Contacts: Suzy DeFrancis
(202) 973-3610
Renae Newmiller
(202) 973-1376


Washington, DC, March 3, 1999 – As the 106th Congress begins debating issues such as health care, employers are speaking out against legislation that would raise health care costs for businesses and families – at a time when costs are already on the rise. The Health Benefits Coalition announced today that it is running radio and print ads in the Washington, DC media market featuring employers voicing concerns about the unintended consequences of proposed health care mandates. (Ad attached in script and RealAudio)

"These are real employers who are already facing real increases in their health insurance. What will they tell their employees when Washington cost increases force them to scale back or drop health care coverage?" stated Dan Danner, chairman of the Health Benefits Coalition.

Federal mandates on top of current cost increases – plus the threat of unlimited liability – would make it impossible for many businesses to offer coverage, or for many employees to afford it. U.S. employers face a predicted 7-10% rise in health care costs in 1999 – nearly three times as much as 1998 and the biggest increase in seven years (William Mercer, Inc.). For small businesses the impact is even greater – in some cases increases of 20% or more.

"Our insurance costs already went up this year. That made it even harder to provide coverage for my employees. I’m not asking for Congress’ help. But the least they can do is not make things worse," states an employer in one ad.

A recent Georgia State University study shows that of the nations 43.5 million uninsured Americans, up to one out of four are uninsured due to the cost of government mandates.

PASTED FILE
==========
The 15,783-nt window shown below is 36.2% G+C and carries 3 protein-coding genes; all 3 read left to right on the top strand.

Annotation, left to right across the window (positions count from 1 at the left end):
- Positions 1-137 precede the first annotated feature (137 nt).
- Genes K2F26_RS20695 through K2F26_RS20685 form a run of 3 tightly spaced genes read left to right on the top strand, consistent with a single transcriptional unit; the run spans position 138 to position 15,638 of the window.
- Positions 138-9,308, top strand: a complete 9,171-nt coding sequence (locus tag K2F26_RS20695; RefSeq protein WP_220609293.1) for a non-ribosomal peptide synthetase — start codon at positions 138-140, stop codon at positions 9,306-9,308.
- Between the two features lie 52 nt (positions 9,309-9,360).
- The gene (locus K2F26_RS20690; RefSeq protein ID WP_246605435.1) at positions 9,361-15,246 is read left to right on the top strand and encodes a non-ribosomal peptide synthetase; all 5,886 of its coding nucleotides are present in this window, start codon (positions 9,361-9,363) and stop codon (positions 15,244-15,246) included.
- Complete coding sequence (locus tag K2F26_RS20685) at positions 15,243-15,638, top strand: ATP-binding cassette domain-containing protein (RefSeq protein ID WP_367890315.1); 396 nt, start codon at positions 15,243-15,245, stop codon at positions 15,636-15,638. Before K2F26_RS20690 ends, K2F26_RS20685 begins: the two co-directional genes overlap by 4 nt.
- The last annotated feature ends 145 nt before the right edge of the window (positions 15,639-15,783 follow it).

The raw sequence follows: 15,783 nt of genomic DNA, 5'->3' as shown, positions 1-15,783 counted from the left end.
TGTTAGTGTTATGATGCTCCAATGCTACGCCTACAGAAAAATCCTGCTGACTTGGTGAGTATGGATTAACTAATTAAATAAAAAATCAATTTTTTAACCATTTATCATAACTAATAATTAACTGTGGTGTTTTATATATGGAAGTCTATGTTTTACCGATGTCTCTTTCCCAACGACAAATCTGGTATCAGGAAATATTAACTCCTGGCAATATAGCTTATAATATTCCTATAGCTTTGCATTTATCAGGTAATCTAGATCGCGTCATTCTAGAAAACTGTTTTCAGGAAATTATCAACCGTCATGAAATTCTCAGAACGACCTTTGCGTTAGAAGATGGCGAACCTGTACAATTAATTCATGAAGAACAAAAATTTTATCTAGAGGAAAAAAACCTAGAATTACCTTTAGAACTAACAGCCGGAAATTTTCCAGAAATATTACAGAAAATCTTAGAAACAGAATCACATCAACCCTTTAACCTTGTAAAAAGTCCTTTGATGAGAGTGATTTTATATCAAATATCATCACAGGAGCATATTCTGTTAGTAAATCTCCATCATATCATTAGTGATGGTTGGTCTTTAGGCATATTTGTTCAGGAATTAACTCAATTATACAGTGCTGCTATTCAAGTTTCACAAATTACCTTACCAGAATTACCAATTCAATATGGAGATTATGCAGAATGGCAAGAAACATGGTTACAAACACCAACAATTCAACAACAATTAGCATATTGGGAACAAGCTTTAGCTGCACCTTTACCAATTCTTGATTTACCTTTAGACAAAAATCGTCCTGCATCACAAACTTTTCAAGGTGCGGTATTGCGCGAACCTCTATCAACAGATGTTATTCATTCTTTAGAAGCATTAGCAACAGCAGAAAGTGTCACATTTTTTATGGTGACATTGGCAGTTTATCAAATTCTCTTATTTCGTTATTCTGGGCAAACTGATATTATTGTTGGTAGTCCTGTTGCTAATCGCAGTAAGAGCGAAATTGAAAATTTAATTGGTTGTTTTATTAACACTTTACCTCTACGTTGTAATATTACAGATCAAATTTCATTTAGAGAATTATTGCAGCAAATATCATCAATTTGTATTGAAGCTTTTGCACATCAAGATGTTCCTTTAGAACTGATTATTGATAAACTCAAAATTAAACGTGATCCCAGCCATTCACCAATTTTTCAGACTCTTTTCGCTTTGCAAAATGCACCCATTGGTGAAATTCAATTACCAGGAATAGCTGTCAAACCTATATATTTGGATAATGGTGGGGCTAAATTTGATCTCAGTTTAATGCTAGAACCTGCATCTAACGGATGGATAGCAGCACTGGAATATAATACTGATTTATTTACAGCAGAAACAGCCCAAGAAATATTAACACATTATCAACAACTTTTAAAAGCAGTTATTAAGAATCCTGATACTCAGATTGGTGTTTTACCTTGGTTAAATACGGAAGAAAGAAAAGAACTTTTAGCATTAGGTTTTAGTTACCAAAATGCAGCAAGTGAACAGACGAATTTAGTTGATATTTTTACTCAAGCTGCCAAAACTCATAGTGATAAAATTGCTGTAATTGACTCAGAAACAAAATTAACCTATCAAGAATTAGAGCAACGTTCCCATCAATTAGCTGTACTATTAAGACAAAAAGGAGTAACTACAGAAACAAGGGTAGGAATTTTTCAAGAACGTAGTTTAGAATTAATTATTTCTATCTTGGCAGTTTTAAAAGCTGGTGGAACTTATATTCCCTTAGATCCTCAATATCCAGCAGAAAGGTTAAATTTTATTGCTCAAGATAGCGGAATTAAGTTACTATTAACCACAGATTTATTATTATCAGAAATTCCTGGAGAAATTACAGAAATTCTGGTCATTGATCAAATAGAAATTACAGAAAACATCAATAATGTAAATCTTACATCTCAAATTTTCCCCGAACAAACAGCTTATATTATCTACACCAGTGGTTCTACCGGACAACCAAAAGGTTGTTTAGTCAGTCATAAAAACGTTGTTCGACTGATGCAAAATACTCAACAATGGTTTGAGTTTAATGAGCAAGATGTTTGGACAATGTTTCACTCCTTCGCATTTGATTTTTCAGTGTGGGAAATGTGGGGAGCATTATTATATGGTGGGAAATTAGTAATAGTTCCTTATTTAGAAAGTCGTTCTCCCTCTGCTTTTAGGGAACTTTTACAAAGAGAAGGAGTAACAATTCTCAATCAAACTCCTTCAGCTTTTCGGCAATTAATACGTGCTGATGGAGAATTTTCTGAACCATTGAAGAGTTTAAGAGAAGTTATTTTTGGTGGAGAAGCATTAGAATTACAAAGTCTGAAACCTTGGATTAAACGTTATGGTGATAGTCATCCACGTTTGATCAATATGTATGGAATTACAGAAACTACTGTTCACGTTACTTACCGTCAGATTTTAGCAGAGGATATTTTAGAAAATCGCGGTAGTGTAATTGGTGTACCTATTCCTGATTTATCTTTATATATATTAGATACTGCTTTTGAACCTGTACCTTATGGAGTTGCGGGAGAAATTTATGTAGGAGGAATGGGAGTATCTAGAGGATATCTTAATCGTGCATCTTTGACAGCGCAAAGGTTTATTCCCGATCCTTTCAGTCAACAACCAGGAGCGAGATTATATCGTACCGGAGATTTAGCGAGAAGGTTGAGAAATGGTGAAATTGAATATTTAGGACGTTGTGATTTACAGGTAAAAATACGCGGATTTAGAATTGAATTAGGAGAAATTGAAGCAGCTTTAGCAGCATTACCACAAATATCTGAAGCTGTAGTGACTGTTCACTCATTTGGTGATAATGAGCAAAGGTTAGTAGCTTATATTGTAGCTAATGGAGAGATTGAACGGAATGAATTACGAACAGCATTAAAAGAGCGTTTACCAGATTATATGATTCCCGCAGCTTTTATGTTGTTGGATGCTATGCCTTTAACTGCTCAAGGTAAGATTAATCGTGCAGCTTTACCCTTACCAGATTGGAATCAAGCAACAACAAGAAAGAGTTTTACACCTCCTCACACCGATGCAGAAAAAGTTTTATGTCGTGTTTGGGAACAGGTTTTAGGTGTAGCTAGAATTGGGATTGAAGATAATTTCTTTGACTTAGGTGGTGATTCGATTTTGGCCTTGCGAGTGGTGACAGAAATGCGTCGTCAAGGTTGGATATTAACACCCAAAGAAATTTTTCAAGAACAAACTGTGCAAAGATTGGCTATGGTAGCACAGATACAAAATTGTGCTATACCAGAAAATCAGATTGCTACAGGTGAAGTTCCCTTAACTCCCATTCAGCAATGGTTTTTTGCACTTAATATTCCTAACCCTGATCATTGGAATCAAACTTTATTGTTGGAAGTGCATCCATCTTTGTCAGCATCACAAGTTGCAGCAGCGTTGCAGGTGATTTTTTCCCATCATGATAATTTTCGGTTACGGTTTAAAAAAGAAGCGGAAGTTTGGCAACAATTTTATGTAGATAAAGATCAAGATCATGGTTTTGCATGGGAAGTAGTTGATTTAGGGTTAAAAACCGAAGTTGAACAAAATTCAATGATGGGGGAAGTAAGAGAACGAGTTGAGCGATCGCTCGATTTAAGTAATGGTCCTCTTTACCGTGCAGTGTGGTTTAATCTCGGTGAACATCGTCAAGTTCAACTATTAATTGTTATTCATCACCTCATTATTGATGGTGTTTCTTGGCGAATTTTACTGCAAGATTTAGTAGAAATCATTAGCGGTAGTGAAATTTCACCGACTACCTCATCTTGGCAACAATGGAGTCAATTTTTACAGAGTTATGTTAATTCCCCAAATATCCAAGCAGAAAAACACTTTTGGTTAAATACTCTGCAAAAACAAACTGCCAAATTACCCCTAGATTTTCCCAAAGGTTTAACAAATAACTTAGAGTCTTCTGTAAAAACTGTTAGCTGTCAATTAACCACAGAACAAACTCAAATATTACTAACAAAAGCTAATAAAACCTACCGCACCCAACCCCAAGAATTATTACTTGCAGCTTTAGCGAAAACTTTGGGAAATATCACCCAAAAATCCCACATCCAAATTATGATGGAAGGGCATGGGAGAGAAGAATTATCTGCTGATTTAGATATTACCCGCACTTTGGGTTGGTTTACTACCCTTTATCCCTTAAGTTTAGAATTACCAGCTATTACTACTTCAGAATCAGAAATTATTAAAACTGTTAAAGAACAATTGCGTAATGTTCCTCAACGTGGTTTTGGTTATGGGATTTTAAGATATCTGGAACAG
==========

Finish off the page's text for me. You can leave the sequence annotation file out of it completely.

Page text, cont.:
The ads point specifically to cost increases resulting from the Kennedy-Dingell bill (S. 6, H.R. 358), "There’s a new bill in Congress – Ted Kennedy’s Patients’ Bill of Rights. No, it won’t provide insurance to 43 million uninsured Americans. No, it won’t make insurance cheaper. Instead, it increases costs by more than $200 per family and leaves two million more uninsured."

"This legislation could price employers – who voluntarily provide coverage to three out of four working Americans – out of offering health benefits entirely," stated Danner. "Congress should be encouraging businesses to provide health coverage – not making it impossible for them to do so."

In addition to running inside-the-beltway, business owners were featured nationwide in radio ads during the February congressional recess as part of the Health Benefits Coalition’s ongoing efforts to educate Congress and the public about the unintended consequences of big-government mandates on America’s health care system.


The Health Benefits Coalition is a broad-based organization representing three million employers providing health care coverage to more than 100 million employees and families. The coalition believes affordable, quality health care is best achieved through broader coverage, choice and competition in the marketplace -not government mandates.